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COVID Reinfection Study Shows Why Older Adults Need to Get Vaccinated

Older adult holding a face mask.

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Key Takeaways

  • Adults 65 years and older are at a higher risk of COVID-19 reinfection if they aren't vaccinated.
  • Even if you've been previously infected with COVID-19, your best shot at immunity is getting the vaccine.
  • Vaccines should be effective in preventing reinfection but COVID-19 variants may pose a problem.

If you've been infected with COVID-19, your body may have already built some natural immunity to the virus without vaccination. But experts have found this isn't the case for everyone.

New research published in The Lancet this month found natural immunity after recovering from COVID-19 protected people against reinfection for at least six months—but this effect was not as robust in adults over the age of 65.

The research team discovered only 47% of adults over 65 were protected against reinfection compared to about 80% of younger adults. The results only confirm the urgent need for vaccinating older adults who are already at high risk of developing severe COVID-19 illness and death.

“Our study confirms what a number of others appeared to suggest: reinfection with COVID-19 is rare in younger, healthy people, but the elderly are at greater risk of catching it again,” the study's senior author Steen Ethelberg, from the Statens Serum Institut, Denmark, said in a press release.

SARS-CoV-2 Reinfection Rates

The researchers tracked Danish patients' reinfection rates during the second wave of COVID-19 cases from September 1 to December 31, 2020. They collected patient information from the Danish Microbiology database and compared the positive or negative PCR results from throat swab samples collected in the first wave and second wave.

A total of 525,339 people who had gotten tested during the first and second wave of the pandemic were used in the analysis. Approximately 2.11% tested positive for SARS-CoV-2, the virus that causes COVID-19, in the first wave. Of those, 0.65% were reinfected again in the second wave. About 3.3% of patients who tested negative in the first wave, then tested positive in the second.

Researchers calculated that about 80 to 83% of the participants were protected from reinfection. In a separate analysis, researchers found that older adults 65 years and older had lower protection—at 47%—than younger adults. The team did not find a weakening of natural immunity after a 6-month follow-up.

Beyond the current study’s results, there has been other research suggesting people who are immunocompromised may also be at high risk for reinfection.

What This Means For You

Increasing vaccination rates across the country have brought hope for a return to a new normal. But it will be a while until the world reaches herd immunity. Given the rise of several COVID-19 variants and the possibility of reinfection, it’s important you continue to follow CDC guidelines, including wearing a mask and social distance whenever possible. 

Can Vaccines Protect Against Reinfection?

MarkAlain Déry, DO, MPH, FACOI, epidemiologist and medical director for infectious diseases at Access Health Louisiana, tells Verywell the currently approved vaccines were designed to protect against infection from the original COVID-19 strain—known as the wild-type virus—that first emerged in Wuhan, China. While he says reinfection is always a possibility, it is exceedingly rare.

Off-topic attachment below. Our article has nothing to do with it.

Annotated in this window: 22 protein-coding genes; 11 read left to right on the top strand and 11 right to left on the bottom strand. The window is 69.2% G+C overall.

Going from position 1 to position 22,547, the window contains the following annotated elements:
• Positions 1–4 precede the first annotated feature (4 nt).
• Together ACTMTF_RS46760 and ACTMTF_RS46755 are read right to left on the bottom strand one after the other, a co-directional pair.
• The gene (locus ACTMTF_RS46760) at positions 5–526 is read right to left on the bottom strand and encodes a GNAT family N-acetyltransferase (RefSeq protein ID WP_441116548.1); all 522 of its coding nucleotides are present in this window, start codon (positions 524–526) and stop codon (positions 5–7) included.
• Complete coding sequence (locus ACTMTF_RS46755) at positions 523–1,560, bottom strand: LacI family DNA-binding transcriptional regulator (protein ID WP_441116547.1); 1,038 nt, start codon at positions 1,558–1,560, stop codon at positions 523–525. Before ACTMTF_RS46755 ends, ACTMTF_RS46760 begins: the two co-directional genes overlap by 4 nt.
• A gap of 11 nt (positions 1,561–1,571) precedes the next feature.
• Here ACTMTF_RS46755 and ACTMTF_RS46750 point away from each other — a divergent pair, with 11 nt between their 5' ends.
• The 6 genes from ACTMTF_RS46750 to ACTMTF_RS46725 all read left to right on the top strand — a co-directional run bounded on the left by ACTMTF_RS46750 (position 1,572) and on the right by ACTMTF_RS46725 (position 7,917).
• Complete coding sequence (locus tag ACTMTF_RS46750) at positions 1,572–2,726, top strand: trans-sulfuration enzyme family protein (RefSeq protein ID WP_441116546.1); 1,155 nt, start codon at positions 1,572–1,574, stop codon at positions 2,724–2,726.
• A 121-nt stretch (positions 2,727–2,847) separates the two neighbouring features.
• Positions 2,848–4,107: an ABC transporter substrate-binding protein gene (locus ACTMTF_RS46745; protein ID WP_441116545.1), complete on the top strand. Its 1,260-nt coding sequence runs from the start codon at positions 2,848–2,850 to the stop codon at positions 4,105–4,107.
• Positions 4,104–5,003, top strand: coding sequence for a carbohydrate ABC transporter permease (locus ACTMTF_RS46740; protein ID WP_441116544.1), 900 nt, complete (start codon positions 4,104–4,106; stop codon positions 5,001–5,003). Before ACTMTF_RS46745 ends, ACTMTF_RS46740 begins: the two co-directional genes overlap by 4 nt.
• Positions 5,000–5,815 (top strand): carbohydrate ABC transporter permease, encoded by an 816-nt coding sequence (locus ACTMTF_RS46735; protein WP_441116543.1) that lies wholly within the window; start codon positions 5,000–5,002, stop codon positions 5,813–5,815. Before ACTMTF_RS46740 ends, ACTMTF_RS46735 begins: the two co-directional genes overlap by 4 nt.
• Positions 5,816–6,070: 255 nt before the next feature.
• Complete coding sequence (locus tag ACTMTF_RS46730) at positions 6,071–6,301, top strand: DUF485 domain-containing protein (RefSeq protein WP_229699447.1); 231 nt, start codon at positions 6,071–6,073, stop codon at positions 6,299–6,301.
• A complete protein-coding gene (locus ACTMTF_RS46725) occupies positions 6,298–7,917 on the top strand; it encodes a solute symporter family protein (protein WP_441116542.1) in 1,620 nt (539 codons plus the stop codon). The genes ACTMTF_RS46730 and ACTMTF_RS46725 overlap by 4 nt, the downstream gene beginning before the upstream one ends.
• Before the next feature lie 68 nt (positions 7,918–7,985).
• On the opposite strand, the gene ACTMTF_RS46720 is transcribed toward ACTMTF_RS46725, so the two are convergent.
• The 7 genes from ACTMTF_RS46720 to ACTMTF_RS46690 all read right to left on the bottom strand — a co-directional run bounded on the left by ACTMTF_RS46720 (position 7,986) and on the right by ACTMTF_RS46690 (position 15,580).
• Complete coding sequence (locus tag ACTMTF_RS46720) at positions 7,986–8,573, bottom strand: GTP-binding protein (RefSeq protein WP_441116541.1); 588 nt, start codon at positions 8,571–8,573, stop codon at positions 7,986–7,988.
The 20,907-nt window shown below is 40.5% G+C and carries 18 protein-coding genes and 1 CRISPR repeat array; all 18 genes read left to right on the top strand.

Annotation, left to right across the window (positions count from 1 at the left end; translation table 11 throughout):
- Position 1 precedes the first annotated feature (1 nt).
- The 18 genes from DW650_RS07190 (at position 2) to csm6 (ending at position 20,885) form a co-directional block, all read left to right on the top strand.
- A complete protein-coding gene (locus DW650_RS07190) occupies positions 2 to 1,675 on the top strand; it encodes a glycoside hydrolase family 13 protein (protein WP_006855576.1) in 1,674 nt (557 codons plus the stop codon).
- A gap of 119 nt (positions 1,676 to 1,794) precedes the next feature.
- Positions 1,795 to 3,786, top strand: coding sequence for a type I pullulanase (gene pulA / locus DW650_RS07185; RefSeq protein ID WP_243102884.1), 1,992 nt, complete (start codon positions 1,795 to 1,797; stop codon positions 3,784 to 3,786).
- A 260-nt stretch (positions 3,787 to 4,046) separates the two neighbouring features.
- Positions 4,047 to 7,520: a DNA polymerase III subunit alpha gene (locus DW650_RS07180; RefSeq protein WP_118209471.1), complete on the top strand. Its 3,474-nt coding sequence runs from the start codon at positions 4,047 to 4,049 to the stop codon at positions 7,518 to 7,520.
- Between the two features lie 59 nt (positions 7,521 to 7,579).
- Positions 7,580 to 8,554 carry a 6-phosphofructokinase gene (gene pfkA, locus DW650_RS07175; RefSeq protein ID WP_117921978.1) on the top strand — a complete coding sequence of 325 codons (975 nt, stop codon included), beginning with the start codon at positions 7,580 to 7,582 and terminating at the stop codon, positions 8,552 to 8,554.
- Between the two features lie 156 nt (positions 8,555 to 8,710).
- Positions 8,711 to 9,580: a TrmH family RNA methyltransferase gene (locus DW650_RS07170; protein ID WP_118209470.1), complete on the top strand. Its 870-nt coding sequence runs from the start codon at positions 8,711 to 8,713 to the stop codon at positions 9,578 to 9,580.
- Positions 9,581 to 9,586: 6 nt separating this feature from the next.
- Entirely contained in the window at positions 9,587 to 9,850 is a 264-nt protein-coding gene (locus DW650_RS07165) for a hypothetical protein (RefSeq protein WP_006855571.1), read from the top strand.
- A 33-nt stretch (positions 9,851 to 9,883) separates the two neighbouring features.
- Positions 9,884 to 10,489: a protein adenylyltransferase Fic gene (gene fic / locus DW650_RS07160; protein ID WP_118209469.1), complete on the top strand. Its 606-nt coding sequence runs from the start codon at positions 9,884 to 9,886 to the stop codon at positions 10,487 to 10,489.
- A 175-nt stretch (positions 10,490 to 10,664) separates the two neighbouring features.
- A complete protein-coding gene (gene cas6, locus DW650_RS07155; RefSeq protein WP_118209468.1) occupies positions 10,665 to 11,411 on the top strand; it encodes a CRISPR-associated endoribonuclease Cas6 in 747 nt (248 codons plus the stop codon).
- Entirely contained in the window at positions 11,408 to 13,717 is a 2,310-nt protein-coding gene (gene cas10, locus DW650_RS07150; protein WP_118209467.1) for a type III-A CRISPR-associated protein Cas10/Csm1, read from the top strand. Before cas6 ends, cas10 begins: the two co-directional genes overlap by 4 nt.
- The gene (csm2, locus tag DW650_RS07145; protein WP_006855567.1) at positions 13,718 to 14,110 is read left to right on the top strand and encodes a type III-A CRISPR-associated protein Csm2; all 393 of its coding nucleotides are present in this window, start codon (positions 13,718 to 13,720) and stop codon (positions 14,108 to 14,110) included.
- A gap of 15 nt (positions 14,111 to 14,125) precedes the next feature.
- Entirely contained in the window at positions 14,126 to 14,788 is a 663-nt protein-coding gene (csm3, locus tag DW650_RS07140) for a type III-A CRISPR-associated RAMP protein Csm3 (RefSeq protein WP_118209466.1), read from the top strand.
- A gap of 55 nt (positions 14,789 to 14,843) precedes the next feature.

However, the situation changes when you include COVID-19 variants into the equation. One of The Lancet study's major limitations is the lack of testing done on variants of concern. “I would consider it more likely to be reinfected with one of the variants than a wild-type,” Déry says.

The Centers for Disease Control and Prevention (CDC) lists several variants as "concerning" in the U.S. including, the U.K. (B.1.1.7), Brazil (P.1), and South Afric a (B.1.351) variants. There are several mutations on the spike protein of variants that allow for faster transmission, severe disease, and evasion of the immune system.

Fortunately, Déry says, current research suggests the B.1.1.7 variant is unlikely to evade vaccine-induced immunity. “If you got vaccinated with one of the mRNA vaccines or with the Johnson & Johnson vaccine, it's unlikely for you to be reinfected with the variant," Déry says.

But the B.1.351 and P.1 variants complicate the situation. There is limited data on how vaccines respond to these strains.

There have also been reports of these variants causing massive COVID-19 reinfections. A January 2021 study in The Lancet found the city of Manaus, Brazil—which had about 76% of its population infected with COVID-19 in October 2020—experienced a resurgence of COVID-19 cases, with 42% of cases coming from the P.1 variant.

“As far as I’m concerned, the most important thing is we don’t know whether or not the variants can escape vaccine-induced immunity," Déry says. "Everybody right now is at risk until we know more information."

Vaccination Is Your Best Protection

While scientists continue to learn more about the variants, the good news is vaccinations are still your best shot at preventing illness.

A February 2021 preprint study—meaning it hasn’t been peer-reviewed—in medRxiv estimates that increasing vaccination efforts and implementing partial lockdowns would help limit the spread of variants that could become dominant by the summer.

A new, real-world study published this week from the CDC further confirms two doses of the Pfizer and Moderna vaccines are 90% protective against COVID-19 infection.

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